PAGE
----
CHEYENNE, Wyoming — Wyoming gay rights activists welcomed Friday's U.S. Supreme Court ruling legalizing same-sex marriage across the country. But they say true equality won't come until the state outlaws discrimination on the basis of sexual orientation.
Critics of Friday's decision, however, expressed concern that it could impinge on religious rights.
"Obviously, I'm thrilled," said Rep. Cathy Connolly, an openly lesbian Democratic state legislator from Laramie. She has sponsored legislation repeatedly in the Wyoming Legislature seeking to allow same-sex marriage and outlaw discrimination on the grounds of sexual orientation in the state.
"It means that I can get married in Wyoming without any fear that there will be movements to undermine my marriage," Connolly said of the court ruling.
An anti-discrimination measure that Connolly and others sponsored passed in the Wyoming Senate this year only to die by a narrow margin in the House. It's still important to change Wyoming law to specify that it's illegal to fire people or otherwise discriminate against them for housing and other services on the basis of sexual orientation, she said.
Jeran Artery of Cheyenne, chairman of Wyoming Equality, a gay-rights lobbying group, said Friday that the high court's ruling is a historic development.
"Today's a day that we will talk about forever, as far as the history of this country goes," Artery said. "I think the headline for today is 'love wins.' "
The Supreme Court was narrowly divided in its ruling, with five justices agreeing that the 14th Amendment, which guarantees citizens equal legal protection, allows gay marriage. The other four justices wrote scathing dissents, with some saying the ruling runs contrary to the laws of many states and contrary to much of the history of civilization while posing a threat to religious liberties.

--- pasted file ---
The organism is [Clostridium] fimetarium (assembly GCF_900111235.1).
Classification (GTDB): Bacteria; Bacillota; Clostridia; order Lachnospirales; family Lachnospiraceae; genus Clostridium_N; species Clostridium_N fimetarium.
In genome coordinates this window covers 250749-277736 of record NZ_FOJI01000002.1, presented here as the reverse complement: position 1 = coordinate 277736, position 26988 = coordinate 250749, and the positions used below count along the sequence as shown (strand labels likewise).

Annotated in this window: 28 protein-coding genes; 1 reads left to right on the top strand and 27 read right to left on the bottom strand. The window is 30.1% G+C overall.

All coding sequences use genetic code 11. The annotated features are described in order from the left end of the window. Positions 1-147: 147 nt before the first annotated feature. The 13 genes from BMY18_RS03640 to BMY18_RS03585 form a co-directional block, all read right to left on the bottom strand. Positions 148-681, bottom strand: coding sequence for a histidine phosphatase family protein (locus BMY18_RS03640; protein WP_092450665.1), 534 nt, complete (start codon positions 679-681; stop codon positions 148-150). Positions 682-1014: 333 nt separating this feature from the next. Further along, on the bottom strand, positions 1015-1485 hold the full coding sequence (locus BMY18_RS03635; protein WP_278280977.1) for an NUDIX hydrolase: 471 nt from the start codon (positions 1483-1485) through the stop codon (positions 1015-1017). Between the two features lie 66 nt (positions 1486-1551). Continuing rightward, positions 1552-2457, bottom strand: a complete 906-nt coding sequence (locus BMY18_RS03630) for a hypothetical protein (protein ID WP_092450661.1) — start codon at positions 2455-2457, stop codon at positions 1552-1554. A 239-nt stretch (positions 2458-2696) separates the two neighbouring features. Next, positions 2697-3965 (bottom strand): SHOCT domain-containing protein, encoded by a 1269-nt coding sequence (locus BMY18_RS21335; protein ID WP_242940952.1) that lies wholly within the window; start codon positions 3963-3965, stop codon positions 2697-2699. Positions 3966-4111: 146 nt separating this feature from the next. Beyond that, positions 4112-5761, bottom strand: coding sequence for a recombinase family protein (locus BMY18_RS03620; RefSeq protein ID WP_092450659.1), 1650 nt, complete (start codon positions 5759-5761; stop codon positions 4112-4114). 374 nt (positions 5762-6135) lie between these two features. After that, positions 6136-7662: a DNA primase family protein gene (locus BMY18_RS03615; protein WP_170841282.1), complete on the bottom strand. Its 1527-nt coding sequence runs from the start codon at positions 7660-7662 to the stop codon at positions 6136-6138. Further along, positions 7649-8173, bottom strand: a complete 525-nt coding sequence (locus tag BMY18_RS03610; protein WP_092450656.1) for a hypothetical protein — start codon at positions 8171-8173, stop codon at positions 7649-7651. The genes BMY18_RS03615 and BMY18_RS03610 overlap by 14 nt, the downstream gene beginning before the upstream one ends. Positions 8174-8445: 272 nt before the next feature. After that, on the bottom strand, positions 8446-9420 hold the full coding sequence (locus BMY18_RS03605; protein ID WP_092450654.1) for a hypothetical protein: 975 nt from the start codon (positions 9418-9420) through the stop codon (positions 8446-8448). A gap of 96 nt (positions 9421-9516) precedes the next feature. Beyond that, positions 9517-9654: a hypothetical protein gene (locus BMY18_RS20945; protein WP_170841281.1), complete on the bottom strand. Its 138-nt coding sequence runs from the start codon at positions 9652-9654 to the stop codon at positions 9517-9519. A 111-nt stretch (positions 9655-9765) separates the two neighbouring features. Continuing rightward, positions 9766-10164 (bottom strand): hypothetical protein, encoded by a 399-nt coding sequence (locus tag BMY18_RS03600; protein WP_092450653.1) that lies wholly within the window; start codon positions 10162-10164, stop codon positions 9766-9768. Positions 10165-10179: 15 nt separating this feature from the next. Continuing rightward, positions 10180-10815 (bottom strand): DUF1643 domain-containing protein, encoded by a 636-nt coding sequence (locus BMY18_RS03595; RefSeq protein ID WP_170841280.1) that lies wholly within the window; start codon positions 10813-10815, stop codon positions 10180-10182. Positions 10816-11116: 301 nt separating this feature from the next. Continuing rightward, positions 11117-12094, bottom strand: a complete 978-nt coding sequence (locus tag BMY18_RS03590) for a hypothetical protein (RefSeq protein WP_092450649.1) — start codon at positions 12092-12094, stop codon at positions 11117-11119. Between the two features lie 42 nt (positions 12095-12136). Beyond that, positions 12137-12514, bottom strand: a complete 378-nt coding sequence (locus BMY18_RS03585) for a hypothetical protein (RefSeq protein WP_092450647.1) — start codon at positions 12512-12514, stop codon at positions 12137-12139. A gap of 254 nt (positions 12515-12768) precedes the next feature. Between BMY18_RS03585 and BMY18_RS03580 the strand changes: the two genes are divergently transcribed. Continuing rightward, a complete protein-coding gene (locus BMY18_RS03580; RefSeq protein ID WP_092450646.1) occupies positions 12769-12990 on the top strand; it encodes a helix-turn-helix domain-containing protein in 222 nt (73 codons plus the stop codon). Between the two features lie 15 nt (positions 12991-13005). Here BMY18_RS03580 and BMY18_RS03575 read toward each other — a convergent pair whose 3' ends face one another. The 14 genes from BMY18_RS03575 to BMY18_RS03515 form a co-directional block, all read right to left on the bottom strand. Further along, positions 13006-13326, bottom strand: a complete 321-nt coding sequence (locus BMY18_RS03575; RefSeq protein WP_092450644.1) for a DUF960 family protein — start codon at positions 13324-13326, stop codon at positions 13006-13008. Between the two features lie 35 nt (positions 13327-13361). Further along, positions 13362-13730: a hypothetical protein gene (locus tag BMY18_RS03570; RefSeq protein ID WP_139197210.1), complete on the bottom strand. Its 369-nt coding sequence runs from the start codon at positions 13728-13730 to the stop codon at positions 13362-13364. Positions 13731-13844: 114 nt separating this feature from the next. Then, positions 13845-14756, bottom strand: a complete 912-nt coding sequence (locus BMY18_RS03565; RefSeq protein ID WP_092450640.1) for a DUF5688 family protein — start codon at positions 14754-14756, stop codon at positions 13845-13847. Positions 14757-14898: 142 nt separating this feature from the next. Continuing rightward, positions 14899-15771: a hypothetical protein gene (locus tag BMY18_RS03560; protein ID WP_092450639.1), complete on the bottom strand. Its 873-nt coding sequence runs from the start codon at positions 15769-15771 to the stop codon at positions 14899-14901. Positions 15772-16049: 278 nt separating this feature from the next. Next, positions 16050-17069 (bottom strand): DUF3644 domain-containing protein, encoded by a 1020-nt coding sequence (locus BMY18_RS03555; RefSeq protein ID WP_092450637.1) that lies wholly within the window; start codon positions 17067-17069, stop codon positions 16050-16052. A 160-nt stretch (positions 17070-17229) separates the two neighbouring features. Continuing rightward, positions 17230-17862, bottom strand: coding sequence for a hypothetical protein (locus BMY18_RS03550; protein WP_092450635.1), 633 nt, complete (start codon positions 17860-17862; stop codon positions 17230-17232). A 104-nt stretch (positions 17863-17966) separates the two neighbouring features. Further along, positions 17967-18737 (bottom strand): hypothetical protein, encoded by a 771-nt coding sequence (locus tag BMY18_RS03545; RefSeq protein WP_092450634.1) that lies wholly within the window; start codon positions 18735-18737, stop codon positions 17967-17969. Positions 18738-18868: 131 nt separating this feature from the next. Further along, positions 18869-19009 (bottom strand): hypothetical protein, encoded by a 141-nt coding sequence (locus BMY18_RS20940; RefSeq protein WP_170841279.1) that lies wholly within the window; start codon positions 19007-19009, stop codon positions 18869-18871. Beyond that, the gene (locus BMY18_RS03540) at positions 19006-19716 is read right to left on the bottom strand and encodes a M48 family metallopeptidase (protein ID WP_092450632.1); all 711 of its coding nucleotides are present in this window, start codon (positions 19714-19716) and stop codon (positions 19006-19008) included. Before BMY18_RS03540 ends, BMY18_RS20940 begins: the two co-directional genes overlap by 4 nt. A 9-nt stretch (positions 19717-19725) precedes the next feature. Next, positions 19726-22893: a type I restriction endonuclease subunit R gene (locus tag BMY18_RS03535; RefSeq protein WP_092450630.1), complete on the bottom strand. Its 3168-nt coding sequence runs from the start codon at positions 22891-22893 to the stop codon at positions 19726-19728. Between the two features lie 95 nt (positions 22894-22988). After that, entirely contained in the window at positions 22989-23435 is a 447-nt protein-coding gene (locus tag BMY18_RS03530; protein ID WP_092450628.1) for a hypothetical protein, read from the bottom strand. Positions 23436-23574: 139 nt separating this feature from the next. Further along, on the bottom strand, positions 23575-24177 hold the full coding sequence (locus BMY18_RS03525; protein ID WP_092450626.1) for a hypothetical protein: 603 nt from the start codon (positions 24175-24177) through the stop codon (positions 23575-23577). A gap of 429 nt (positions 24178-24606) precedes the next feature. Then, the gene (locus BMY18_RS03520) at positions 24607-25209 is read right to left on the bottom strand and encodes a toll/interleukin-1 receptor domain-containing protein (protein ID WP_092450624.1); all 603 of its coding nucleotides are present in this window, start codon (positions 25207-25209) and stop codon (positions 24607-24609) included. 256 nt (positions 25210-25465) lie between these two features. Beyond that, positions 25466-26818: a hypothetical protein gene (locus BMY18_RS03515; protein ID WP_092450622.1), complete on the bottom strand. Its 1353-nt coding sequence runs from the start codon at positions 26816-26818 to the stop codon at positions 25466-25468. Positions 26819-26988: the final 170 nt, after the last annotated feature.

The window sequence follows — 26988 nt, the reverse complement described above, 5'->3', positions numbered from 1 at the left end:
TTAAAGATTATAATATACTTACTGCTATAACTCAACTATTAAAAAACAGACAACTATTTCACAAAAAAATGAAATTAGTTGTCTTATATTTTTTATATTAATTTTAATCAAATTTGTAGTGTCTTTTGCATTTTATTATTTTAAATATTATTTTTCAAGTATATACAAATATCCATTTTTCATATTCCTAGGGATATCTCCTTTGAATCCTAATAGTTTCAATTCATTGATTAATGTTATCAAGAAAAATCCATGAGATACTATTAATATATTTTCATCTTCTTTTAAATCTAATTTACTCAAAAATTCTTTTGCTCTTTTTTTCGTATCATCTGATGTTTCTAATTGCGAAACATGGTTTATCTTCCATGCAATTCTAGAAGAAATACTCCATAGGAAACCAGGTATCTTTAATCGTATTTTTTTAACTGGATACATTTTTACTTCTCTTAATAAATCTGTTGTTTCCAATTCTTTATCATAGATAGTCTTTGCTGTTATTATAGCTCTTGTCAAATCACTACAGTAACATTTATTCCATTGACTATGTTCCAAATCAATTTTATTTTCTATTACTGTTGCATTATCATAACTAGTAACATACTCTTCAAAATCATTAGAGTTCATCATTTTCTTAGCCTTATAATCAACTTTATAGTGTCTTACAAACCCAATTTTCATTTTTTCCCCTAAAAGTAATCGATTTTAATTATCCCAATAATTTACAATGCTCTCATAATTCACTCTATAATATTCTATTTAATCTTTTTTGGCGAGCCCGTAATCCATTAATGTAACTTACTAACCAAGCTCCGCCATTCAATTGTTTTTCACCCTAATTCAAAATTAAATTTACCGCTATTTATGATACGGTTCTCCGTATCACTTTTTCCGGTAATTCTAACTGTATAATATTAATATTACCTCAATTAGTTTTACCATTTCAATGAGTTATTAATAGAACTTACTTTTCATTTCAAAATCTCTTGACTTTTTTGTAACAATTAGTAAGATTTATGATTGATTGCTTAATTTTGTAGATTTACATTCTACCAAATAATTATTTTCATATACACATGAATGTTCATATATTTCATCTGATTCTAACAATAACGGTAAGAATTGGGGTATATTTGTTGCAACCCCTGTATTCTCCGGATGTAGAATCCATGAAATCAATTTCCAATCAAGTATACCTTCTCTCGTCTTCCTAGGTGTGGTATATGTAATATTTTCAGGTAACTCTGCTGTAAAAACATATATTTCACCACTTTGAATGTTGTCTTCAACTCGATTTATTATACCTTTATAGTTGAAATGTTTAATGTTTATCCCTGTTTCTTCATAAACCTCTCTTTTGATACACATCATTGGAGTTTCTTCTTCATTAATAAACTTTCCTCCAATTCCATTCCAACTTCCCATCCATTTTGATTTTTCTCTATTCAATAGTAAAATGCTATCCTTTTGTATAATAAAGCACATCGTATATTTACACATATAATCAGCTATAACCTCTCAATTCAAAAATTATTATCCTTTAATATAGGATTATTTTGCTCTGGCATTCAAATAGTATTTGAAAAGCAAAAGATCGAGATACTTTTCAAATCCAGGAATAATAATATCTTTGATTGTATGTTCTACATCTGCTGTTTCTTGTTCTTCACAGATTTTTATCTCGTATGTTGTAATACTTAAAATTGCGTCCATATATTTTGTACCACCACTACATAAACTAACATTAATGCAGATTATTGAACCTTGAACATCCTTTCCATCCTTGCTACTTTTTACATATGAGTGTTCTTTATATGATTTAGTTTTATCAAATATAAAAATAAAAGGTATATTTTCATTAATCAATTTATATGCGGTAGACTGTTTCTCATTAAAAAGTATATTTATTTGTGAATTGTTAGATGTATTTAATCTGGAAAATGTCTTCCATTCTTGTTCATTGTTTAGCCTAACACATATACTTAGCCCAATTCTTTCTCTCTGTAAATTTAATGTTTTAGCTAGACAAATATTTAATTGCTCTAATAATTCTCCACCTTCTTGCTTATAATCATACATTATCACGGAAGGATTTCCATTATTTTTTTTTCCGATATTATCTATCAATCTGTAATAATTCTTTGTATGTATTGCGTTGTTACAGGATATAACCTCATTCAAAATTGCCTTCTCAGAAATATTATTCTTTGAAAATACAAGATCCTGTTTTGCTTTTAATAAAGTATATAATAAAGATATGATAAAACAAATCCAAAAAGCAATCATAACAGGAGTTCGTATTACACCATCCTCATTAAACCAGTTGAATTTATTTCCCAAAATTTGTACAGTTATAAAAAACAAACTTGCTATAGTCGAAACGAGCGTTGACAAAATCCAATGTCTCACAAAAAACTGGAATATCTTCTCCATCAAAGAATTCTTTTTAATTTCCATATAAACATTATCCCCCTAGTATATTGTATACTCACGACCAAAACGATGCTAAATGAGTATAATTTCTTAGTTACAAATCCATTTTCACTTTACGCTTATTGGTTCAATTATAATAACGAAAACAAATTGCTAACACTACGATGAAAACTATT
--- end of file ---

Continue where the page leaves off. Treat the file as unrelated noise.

Gov. Matt Mead last year directed the Wyoming Attorney General's Office to fight a federal lawsuit brought by several same-sex couples challenging the state's legal definition of marriage as existing only between one man and one woman. Same-sex marriage remained illegal in the state until late last year, when a federal appeals court upheld challenges to marriage bans in neighboring states.
Mead issued a statement Friday saying it's understandable that people will hold different opinions about the Supreme court ruling because of strongly held personal and religious beliefs about marriage.
"The ruling, in fact, is contrary to my personal beliefs," Mead said. "Wyoming fought and lost this case in the federal court system. However, whatever view one holds on the matter, we all must acknowledge the court has spoken. Wyoming will continue on with respect for the law and respect for all our citizens."
Becky Vandeberghe of Cheyenne is executive director of the WyWatch Family Institute, a group that has lobbied against bills at the Wyoming Legislature to allow same-sex marriage.
"The biggest concern that our organization has is now that the Supreme Court has legislated same-sex marriage across the entire United States, according to the 14th Amendment, what happens to the rights of who want protection from the First Amendment when it comes to freedom of religion?" Vandeberghe said Friday. "Will pastors who do not believe in same-sex marriage based on biblical doctrine be forced to comply and marry same-sex couples? That is one of our biggest concerns."
Her group is concerned that the Supreme Court is overstepping its bounds, Vandeberghe said. "They're unelected and not held accountable and undoing the will of the people," she said of the court's justices.